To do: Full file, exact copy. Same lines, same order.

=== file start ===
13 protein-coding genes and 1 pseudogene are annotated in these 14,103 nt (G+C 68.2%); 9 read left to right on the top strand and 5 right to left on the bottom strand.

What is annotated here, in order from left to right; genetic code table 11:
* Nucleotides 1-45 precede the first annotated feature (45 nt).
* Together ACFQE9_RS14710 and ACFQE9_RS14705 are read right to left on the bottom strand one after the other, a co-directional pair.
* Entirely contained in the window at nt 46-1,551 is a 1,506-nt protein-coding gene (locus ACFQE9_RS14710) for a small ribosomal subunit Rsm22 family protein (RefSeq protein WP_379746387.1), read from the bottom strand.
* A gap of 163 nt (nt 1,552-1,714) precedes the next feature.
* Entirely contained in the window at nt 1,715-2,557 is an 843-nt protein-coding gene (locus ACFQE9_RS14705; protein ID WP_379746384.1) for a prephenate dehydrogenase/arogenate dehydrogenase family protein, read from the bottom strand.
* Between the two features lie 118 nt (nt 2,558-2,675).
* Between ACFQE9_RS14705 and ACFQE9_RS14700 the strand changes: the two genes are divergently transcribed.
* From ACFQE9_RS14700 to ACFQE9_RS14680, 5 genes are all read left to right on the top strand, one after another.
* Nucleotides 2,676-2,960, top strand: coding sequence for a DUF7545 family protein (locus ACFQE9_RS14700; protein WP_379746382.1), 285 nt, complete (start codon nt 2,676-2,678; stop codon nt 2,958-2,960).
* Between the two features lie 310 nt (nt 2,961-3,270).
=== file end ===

13 protein-coding genes and 1 pseudogene are annotated in these 14,103 nt (G+C 68.2%); 9 read left to right on the top strand and 5 right to left on the bottom strand.

What is annotated here, in order from left to right; genetic code table 11:
* Nucleotides 1-45 precede the first annotated feature (45 nt).
* Together ACFQE9_RS14710 and ACFQE9_RS14705 are read right to left on the bottom strand one after the other, a co-directional pair.
* Entirely contained in the window at nt 46-1,551 is a 1,506-nt protein-coding gene (locus ACFQE9_RS14710) for a small ribosomal subunit Rsm22 family protein (RefSeq protein WP_379746387.1), read from the bottom strand.
* A gap of 163 nt (nt 1,552-1,714) precedes the next feature.
* Entirely contained in the window at nt 1,715-2,557 is an 843-nt protein-coding gene (locus ACFQE9_RS14705; protein ID WP_379746384.1) for a prephenate dehydrogenase/arogenate dehydrogenase family protein, read from the bottom strand.
* Between the two features lie 118 nt (nt 2,558-2,675).
* Between ACFQE9_RS14705 and ACFQE9_RS14700 the strand changes: the two genes are divergently transcribed.
* From ACFQE9_RS14700 to ACFQE9_RS14680, 5 genes are all read left to right on the top strand, one after another.
* Nucleotides 2,676-2,960, top strand: coding sequence for a DUF7545 family protein (locus ACFQE9_RS14700; protein WP_379746382.1), 285 nt, complete (start codon nt 2,676-2,678; stop codon nt 2,958-2,960).
* Between the two features lie 310 nt (nt 2,961-3,270).